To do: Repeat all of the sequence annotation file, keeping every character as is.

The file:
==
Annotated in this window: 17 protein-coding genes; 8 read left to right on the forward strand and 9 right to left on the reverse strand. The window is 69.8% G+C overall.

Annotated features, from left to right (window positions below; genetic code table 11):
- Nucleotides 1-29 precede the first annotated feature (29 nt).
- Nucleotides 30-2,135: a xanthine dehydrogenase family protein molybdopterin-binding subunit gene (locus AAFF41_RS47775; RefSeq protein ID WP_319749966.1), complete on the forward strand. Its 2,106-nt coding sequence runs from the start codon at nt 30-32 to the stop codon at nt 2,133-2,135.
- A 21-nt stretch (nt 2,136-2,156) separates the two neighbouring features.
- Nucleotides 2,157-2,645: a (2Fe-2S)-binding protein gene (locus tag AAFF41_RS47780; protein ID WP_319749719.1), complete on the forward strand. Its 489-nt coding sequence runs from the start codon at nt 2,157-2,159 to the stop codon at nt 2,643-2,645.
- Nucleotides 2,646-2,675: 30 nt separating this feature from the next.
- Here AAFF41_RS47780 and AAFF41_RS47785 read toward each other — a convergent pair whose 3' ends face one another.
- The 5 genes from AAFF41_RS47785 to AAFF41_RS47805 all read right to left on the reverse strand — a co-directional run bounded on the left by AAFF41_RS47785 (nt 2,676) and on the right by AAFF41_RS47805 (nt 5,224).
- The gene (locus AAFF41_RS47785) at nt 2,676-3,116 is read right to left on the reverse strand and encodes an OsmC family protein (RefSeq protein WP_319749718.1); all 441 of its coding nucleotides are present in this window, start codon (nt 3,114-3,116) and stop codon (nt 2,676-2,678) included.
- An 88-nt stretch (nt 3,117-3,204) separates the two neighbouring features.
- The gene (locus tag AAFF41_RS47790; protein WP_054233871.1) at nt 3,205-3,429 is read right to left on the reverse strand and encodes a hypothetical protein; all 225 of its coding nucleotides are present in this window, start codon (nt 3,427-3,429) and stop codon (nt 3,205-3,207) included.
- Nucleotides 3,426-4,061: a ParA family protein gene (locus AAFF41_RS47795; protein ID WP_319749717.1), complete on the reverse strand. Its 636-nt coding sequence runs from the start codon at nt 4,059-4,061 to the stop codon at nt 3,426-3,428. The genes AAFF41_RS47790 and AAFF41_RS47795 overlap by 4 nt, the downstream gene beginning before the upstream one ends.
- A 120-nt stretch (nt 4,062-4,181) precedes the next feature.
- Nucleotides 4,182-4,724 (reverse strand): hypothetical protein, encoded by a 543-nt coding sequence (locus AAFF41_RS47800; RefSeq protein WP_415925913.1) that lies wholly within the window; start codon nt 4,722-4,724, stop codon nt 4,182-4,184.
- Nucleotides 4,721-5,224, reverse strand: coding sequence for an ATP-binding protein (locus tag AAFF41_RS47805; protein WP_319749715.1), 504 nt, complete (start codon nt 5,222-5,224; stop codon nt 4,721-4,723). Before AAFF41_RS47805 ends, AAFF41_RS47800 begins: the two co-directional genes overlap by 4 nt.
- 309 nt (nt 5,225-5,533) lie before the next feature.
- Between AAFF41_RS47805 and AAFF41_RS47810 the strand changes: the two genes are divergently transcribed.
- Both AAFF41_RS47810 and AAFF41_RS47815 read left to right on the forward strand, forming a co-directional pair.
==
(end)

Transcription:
Annotated in this window: 17 protein-coding genes; 8 read left to right on the forward strand and 9 right to left on the reverse strand. The window is 69.8% G+C overall.

Annotated features, from left to right (window positions below; genetic code table 11):
- Nucleotides 1-29 precede the first annotated feature (29 nt).
- Nucleotides 30-2,135: a xanthine dehydrogenase family protein molybdopterin-binding subunit gene (locus AAFF41_RS47775; RefSeq protein ID WP_319749966.1), complete on the forward strand. Its 2,106-nt coding sequence runs from the start codon at nt 30-32 to the stop codon at nt 2,133-2,135.
- A 21-nt stretch (nt 2,136-2,156) separates the two neighbouring features.
- Nucleotides 2,157-2,645: a (2Fe-2S)-binding protein gene (locus tag AAFF41_RS47780; protein ID WP_319749719.1), complete on the forward strand. Its 489-nt coding sequence runs from the start codon at nt 2,157-2,159 to the stop codon at nt 2,643-2,645.
- Nucleotides 2,646-2,675: 30 nt separating this feature from the next.
- Here AAFF41_RS47780 and AAFF41_RS47785 read toward each other — a convergent pair whose 3' ends face one another.
- The 5 genes from AAFF41_RS47785 to AAFF41_RS47805 all read right to left on the reverse strand — a co-directional run bounded on the left by AAFF41_RS47785 (nt 2,676) and on the right by AAFF41_RS47805 (nt 5,224).
- The gene (locus AAFF41_RS47785) at nt 2,676-3,116 is read right to left on the reverse strand and encodes an OsmC family protein (RefSeq protein WP_319749718.1); all 441 of its coding nucleotides are present in this window, start codon (nt 3,114-3,116) and stop codon (nt 2,676-2,678) included.
- An 88-nt stretch (nt 3,117-3,204) separates the two neighbouring features.
- The gene (locus tag AAFF41_RS47790; protein WP_054233871.1) at nt 3,205-3,429 is read right to left on the reverse strand and encodes a hypothetical protein; all 225 of its coding nucleotides are present in this window, start codon (nt 3,427-3,429) and stop codon (nt 3,205-3,207) included.
- Nucleotides 3,426-4,061: a ParA family protein gene (locus AAFF41_RS47795; protein ID WP_319749717.1), complete on the reverse strand. Its 636-nt coding sequence runs from the start codon at nt 4,059-4,061 to the stop codon at nt 3,426-3,428. The genes AAFF41_RS47790 and AAFF41_RS47795 overlap by 4 nt, the downstream gene beginning before the upstream one ends.
- A 120-nt stretch (nt 4,062-4,181) precedes the next feature.
- Nucleotides 4,182-4,724 (reverse strand): hypothetical protein, encoded by a 543-nt coding sequence (locus AAFF41_RS47800; RefSeq protein WP_415925913.1) that lies wholly within the window; start codon nt 4,722-4,724, stop codon nt 4,182-4,184.
- Nucleotides 4,721-5,224, reverse strand: coding sequence for an ATP-binding protein (locus tag AAFF41_RS47805; protein WP_319749715.1), 504 nt, complete (start codon nt 5,222-5,224; stop codon nt 4,721-4,723). Before AAFF41_RS47805 ends, AAFF41_RS47800 begins: the two co-directional genes overlap by 4 nt.
- 309 nt (nt 5,225-5,533) lie before the next feature.
- Between AAFF41_RS47805 and AAFF41_RS47810 the strand changes: the two genes are divergently transcribed.
- Both AAFF41_RS47810 and AAFF41_RS47815 read left to right on the forward strand, forming a co-directional pair.